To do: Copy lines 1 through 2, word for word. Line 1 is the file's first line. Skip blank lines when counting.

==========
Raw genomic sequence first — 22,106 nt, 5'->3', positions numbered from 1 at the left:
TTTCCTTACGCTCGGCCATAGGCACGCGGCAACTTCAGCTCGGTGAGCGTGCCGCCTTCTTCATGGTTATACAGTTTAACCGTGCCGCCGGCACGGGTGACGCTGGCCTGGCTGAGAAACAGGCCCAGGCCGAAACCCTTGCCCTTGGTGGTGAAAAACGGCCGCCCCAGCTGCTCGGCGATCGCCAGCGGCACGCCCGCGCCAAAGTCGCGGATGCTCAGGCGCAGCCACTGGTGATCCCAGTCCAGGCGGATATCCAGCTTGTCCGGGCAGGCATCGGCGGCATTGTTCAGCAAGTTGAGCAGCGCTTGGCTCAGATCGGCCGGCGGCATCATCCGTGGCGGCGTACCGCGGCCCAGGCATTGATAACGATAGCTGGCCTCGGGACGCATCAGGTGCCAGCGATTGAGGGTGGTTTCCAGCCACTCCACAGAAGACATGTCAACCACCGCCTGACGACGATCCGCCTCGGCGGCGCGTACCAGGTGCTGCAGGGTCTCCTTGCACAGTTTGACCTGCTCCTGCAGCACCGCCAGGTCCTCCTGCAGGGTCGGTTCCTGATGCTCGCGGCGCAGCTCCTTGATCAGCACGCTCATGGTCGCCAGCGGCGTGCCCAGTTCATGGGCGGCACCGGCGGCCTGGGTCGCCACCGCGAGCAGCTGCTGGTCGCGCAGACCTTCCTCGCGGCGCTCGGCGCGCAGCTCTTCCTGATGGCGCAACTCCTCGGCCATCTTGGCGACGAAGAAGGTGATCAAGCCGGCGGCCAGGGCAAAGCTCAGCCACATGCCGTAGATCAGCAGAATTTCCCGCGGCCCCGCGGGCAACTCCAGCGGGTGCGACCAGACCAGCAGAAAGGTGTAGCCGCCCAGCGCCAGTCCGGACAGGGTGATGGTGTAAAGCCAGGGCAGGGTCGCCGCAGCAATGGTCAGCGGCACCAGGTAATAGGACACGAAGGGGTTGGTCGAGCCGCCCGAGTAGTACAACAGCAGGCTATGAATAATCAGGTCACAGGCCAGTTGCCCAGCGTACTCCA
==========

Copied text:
Raw genomic sequence first — 22,106 nt, 5'->3', positions numbered from 1 at the left:
TTTCCTTACGCTCGGCCATAGGCACGCGGCAACTTCAGCTCGGTGAGCGTGCCGCCTTCTTCATGGTTATACAGTTTAACCGTGCCGCCGGCACGGGTGACGCTGGCCTGGCTGAGAAACAGGCCCAGGCCGAAACCCTTGCCCTTGGTGGTGAAAAACGGCCGCCCCAGCTGCTCGGCGATCGCCAGCGGCACGCCCGCGCCAAAGTCGCGGATGCTCAGGCGCAGCCACTGGTGATCCCAGTCCAGGCGGATATCCAGCTTGTCCGGGCAGGCATCGGCGGCATTGTTCAGCAAGTTGAGCAGCGCTTGGCTCAGATCGGCCGGCGGCATCATCCGTGGCGGCGTACCGCGGCCCAGGCATTGATAACGATAGCTGGCCTCGGGACGCATCAGGTGCCAGCGATTGAGGGTGGTTTCCAGCCACTCCACAGAAGACATGTCAACCACCGCCTGACGACGATCCGCCTCGGCGGCGCGTACCAGGTGCTGCAGGGTCTCCTTGCACAGTTTGACCTGCTCCTGCAGCACCGCCAGGTCCTCCTGCAGGGTCGGTTCCTGATGCTCGCGGCGCAGCTCCTTGATCAGCACGCTCATGGTCGCCAGCGGCGTGCCCAGTTCATGGGCGGCACCGGCGGCCTGGGTCGCCACCGCGAGCAGCTGCTGGTCGCGCAGACCTTCCTCGCGGCGCTCGGCGCGCAGCTCTTCCTGATGGCGCAACTCCTCGGCCATCTTGGCGACGAAGAAGGTGATCAAGCCGGCGGCCAGGGCAAAGCTCAGCCACATGCCGTAGATCAGCAGAATTTCCCGCGGCCCCGCGGGCAACTCCAGCGGGTGCGACCAGACCAGCAGAAAGGTGTAGCCGCCCAGCGCCAGTCCGGACAGGGTGATGGTGTAAAGCCAGGGCAGGGTCGCCGCAGCAATGGTCAGCGGCACCAGGTAATAGGACACGAAGGGGTTGGTCGAGCCGCCCGAGTAGTACAACAGCAGGCTATGAATAATCAGGTCACAGGCCAGTTGCCCAGCGTACTCCA